Prawn monosex populations as biocontrol agents for snail vectors of fish parasites

Amit Savaya, Hanoch Glassner, Stav Livne-Luzon, Rakefet Chishinski, Jonathan Molcho, Eliahu D. Aflalo, Dina Zilberg, Amir Sagi

Research output: Contribution to journalArticlepeer-review

4 Scopus citations

Abstract

An unresolved problem in aquaculture ponds is the susceptibility of freshwater fish to parasitic diseases, such as those caused by Centrocestus trematodes, which are transmitted by snails of the Thiaridae family. Two species of this family are common in Tilapia aquaculture ponds in Israel, the endemic Melanoides tuberculata and the invasive Thiara scabra, both being hosts of various disease-causing parasitic trematodes. Promising biocontrol agents are freshwater prawns of the genus Macrobrachium, which are known to be voracious predators of freshwater snails. Prawns in contrast to fish, occupy a benthic niche in the aquaculture pond and may thus be expected to prey on disease-carrying snails, which burrow into the pond bottoms. Prawns also bring the added advantage of constituting a high-value side-product to the pond-produced biomass without the need for additional feed. Following recent biotechnological advances in monosex prawn production, non-reproducing monosex prawn populations are now commercially available for testing as ecologically safe biocontrol agents in aquaculture. Laboratory predation experiments examining the ability of monosex Macrobrachium rosenbergii prawns to prey on Melanoides tuberculata and T. scabra snails showed that even a single prawn weighing >4 g is capable of exterminating dozens of snail hatchlings per day and hence of preventing hatchling recruitment in both snail species. Large prawns exhibited significantly superior predation abilities with respect to large snails of both species, with Melanoides snails being more susceptible to predation than Thiara snails. This study is the first to integrate laboratory studies with field observations on the utility of monosex all-female Macrobrachium rosenbergii prawns as biocontrol agents of damaging snails in fish ponds. These prawns were found to be effective biocontrol agents in Tilapia growout aquaculture ponds in terms of reduction in both snail abundance and rates of fish infection with the snail-borne parasites. The promising results of this biocontrol method call for further study aimed at optimizing the biocontrol power and profit of monosex prawn populations in polyculture with fish as part of wider and more comprehensive ecological risk assessment studies.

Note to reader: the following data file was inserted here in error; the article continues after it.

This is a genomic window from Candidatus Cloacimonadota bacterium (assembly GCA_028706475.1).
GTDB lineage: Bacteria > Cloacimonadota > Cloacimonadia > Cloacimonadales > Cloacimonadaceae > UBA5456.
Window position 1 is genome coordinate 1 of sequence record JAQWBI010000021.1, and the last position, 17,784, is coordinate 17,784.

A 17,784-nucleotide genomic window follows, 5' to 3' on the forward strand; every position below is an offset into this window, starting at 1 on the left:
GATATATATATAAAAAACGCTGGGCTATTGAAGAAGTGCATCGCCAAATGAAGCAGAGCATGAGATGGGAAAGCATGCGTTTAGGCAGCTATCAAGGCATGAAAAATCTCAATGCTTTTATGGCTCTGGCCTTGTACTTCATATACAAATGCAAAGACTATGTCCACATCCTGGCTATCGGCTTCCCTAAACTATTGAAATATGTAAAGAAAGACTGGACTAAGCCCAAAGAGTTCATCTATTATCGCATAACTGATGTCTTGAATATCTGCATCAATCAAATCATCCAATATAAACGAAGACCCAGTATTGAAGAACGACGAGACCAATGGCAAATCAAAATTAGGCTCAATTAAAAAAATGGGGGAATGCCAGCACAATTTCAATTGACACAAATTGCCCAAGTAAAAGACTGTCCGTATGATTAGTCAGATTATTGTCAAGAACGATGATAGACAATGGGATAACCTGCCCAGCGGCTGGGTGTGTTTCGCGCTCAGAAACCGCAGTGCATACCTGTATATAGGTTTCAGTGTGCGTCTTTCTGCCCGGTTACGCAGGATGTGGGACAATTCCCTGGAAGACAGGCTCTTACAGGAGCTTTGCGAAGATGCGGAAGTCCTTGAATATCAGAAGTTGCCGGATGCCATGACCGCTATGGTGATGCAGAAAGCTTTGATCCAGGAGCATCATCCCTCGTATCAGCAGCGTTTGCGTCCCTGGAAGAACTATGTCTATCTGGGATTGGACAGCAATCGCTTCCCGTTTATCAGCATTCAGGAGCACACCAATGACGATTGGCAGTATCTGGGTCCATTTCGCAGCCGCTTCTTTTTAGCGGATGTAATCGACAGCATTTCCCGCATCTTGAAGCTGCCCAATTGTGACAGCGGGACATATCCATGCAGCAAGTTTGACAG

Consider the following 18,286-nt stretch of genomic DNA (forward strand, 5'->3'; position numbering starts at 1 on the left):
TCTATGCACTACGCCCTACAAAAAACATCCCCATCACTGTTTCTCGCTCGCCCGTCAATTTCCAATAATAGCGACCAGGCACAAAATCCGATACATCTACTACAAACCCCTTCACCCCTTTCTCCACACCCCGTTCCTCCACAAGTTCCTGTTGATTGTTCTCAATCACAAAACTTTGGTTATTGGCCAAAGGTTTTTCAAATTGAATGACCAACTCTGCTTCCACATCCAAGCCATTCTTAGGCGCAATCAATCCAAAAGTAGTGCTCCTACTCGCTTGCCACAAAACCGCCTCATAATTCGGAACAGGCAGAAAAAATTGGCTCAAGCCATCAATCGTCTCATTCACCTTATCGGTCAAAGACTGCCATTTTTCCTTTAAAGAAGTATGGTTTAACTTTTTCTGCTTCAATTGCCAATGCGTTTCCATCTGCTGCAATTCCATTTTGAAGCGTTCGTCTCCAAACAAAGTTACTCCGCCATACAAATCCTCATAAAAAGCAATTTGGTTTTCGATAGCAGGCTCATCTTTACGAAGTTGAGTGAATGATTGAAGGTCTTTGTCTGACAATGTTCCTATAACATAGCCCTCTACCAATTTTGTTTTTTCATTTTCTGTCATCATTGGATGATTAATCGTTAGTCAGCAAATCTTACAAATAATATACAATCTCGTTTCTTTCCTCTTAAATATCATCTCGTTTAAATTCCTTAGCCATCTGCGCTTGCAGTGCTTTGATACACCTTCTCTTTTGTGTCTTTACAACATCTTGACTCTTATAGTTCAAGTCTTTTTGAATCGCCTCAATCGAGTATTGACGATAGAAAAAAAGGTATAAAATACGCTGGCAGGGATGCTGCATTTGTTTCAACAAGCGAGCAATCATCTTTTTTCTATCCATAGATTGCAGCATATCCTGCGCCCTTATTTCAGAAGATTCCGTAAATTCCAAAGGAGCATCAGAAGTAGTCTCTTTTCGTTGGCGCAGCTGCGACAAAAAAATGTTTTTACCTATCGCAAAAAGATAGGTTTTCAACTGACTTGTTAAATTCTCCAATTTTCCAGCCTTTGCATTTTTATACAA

Original languageEnglish
Article number735016
JournalAquaculture
Volume520
DOIs
StatePublished - 15 Apr 2020

Keywords

  • All-female prawns
  • Biocontrol
  • Centrocestus formosanus
  • Macrobrachium rosenbergii
  • Snails

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